Book Review:

Reconciliation:  Islam, Democracy, and the West

by Benazir Bhutto. Published by Harper Collins, New York. 2008. 319 pages plus end notes. ISBN 978-0-06-156758-2

This is an amazing book. The final edits were finished the day Benazir Bhutto was assassinated in December 2007.  Only two months before she had returned to Pakistan after eight years in exile to be welcomed by more than three million people - and the suicide and car bombs that killed 179 people before she had even reached her home.

Reconciliation, is not a biography, even less is it a complaint about the opposition and suffering the former Prime Minister of Pakistan had experienced. It is a well argued plea for a new approach to democracy in the Islamic world.

Bhutto's two main aims in writing the book were to reconcile what she saw as the two main tensions affecting Muslim societies. One concerns whether democratic institutions can flourish in Muslim societies, whether Islam and democracy are mutually exclusive or not. The other tension concerns the collision of values between different groups within Islam.

Bhutto has a sustained and persuasive argument that "in Islam, no terrorism - the reckless slaughter of innocents - is ever justified." p27. She argues for an interpretation of Islam that is modern and contextual. Part of her argument, as one might expect, is for gender equality - illustrated by her own experience of her father's attitude to his wife and daughter. At the time she came to first wear the veil, "My father took one look at me and said, 'My daughter does not have to wear the veil.' My mother decided that if I was not to wear the all-enveloping burqa, she too would not wear one." p43.

One of the strengths of this book is her review of the history of Islam and her description of the development of the different groups and sects. She argues strongly for an interpretation that is adapted to the different contexts in which Muslims find themselves.  She is especially opposed to the claim that only a few experts are able to interpret the Qur'an. She opposes also the idea that Muslim communities need to be governed the way Medina was governed in the first century.

All this is part of an argument for pluralism and tolerance. It is an argument that democracy is consistent with the heart of Islam, and tyranny and dictatorships are contrary to the spirit of Islam. Throughout she illustrates the issues both from the Qur'an and from her own experience in Pakistan.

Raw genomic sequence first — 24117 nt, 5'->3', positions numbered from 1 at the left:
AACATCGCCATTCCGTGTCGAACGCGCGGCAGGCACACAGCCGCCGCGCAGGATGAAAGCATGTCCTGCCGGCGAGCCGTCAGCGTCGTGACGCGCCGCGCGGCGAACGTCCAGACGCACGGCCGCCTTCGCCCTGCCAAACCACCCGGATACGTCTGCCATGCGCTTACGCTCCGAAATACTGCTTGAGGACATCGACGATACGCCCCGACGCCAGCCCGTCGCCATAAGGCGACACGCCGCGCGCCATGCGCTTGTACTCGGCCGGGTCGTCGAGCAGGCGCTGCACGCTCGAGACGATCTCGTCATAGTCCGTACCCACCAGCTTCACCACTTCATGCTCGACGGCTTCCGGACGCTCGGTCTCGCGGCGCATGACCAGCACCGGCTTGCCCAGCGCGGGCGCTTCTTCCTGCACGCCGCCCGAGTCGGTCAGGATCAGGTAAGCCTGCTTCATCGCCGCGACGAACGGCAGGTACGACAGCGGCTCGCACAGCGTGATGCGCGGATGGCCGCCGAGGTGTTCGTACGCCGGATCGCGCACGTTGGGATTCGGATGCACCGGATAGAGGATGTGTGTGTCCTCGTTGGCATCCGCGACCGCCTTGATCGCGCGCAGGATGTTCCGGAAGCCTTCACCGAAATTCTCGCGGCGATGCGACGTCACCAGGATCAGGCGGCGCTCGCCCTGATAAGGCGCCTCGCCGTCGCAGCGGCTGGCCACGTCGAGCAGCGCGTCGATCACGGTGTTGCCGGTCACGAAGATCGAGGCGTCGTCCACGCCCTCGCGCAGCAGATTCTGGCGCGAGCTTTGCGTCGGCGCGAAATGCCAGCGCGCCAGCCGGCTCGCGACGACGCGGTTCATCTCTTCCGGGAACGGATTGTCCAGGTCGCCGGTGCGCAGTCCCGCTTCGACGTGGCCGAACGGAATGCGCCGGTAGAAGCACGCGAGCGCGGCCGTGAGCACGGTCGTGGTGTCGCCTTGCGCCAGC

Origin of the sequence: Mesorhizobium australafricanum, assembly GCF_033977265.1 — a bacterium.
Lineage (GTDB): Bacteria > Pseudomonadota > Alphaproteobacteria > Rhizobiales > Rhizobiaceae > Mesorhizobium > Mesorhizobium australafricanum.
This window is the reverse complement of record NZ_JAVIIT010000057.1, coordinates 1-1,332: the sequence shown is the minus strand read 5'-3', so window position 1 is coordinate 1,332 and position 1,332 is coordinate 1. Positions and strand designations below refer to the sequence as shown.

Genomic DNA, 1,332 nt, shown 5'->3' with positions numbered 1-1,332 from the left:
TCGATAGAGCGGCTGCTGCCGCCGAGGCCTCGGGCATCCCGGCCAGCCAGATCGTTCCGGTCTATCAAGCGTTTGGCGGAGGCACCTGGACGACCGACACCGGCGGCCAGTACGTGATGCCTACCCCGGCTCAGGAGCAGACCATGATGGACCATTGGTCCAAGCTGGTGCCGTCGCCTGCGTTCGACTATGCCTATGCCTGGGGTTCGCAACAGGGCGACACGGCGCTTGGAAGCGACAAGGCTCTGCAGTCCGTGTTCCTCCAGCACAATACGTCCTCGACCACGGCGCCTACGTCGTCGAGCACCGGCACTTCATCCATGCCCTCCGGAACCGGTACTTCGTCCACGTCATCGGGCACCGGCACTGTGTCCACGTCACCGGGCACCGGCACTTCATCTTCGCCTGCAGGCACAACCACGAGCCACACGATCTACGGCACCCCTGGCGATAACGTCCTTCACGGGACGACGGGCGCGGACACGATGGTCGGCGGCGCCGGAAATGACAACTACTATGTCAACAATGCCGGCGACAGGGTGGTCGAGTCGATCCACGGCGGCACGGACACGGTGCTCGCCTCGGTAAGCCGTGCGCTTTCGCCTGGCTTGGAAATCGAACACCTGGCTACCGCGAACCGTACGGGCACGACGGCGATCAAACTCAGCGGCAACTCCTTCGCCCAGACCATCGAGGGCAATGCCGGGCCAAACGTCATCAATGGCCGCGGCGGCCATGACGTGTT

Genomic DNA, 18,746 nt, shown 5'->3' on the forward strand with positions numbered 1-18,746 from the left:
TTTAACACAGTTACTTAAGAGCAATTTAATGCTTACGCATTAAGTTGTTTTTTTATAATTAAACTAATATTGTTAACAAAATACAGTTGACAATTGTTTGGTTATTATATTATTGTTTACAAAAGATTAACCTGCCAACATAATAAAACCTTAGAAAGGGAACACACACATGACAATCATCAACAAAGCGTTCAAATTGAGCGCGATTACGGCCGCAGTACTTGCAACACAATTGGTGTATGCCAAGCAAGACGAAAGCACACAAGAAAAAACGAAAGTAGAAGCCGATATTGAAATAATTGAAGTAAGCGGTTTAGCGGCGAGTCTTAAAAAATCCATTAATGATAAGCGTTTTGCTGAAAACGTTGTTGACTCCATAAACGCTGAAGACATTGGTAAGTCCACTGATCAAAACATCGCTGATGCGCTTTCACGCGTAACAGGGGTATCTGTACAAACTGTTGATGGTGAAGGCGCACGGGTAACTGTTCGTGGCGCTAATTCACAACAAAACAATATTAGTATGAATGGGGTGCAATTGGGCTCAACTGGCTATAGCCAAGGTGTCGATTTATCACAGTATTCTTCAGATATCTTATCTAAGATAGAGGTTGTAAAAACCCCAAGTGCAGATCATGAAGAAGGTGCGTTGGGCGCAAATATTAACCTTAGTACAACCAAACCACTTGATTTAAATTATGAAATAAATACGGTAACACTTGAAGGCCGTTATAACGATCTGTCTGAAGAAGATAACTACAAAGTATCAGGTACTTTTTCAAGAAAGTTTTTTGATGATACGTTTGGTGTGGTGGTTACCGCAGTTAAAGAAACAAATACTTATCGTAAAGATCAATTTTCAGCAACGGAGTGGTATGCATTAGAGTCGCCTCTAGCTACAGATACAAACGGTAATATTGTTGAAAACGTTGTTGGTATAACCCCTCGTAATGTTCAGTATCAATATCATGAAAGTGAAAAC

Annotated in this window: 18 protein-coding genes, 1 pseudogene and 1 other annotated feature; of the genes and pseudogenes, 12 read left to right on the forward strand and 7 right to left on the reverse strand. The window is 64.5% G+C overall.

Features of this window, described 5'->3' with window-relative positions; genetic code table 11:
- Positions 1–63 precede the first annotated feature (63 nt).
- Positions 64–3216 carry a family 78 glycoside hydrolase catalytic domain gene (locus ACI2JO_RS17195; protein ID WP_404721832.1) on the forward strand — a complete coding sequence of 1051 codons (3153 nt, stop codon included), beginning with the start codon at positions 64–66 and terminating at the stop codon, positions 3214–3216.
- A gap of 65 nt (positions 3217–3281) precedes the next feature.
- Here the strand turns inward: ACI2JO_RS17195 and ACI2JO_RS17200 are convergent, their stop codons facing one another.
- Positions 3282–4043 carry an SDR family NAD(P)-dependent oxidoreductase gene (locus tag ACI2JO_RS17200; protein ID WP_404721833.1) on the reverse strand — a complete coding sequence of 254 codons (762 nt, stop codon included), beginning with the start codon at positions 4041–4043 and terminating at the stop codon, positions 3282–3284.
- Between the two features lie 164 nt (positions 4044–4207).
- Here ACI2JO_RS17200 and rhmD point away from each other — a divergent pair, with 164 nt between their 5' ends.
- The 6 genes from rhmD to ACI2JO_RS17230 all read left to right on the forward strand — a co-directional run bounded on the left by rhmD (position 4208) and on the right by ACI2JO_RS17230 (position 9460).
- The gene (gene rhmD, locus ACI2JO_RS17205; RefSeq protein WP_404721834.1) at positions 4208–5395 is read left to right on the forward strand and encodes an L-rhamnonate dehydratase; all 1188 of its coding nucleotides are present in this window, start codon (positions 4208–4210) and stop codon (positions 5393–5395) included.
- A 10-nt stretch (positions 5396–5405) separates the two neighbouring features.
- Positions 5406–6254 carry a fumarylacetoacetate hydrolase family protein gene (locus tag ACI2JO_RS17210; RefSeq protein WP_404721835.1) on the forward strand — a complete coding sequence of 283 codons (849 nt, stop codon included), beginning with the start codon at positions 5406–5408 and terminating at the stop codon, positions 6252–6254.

The second part of the book deals with democracy in history and practice. Here is a major critique of "the sad history of Western political intervention in the Muslim world, which has been a major impediment to the growth of democracy in Islamic nations." p81. Bhutto provides a critique of democratic development in about twenty countries. In many of these, she argues, Western involvement has set back the democratic process - in some cases helping to overthrow democratically elected governments. It is a sad story, as she says.

The book has an extended survey of the history of Pakistan from partition to the present. This is first-rate history, written by one of the key players in the story. Anyone who wants to understand the issues being faced by her husband as President of Pakistan in the present should read this section.

Finally Bhutto deals with the "Clash of Civilisations" debate. She is opposed to Huntington's thesis, but fears that it has been talked about so much that it may become a self-fulfilling prophecy. She offers a thorough rebuttal to the theory, building on the work of Stephen Walt and others. She critiques the theory also from the point of view of Islam itself. "Contrary to the pontifications of many who are unashamedly contemptuous of Muslims around the world, democracy and Islam are congruent." p264.

Her main concern is with the future of Islam in the modern world. "The extremism and militancy of Muslim-on-Muslim violence is a long battle for the heart and soul of the future not only of a religion but also of the one billion people who practise it. Fundamentally, it is also about whether the Muslim people can survive and prosper in the modern era or whether linkages with traditional interpretations of the sixteenth century will freeze them in the past." p275. Amongst others she quotes Nurcholish Majdid and Abdurrahman Wahid in support of her thesis of tolerance and pluralism.

She acknowledges the fragility of many democracies in Muslim-majority countries and argues for education, economic improvement and democratic development as the way forward. She also calls on the West to engage in a new version of the Marshall Plan - to foster and assist the democratic processes of developing countries - especially in the Muslim world.

In turn she urges her fellow Muslims to remember the period when Islam was a leader in scientific and intellectual life, and to renew efforts to make sure all their people, including women, are educated.

The book is not only a plea, it contains concrete proposals both for Muslim societies and their leaders as well as for the West and the International community.

Anyone interested in modern history, and the state of play of political Islam ought to read this book. And anyone working for governments or NGOs as well.

Dale Appleby

November 2008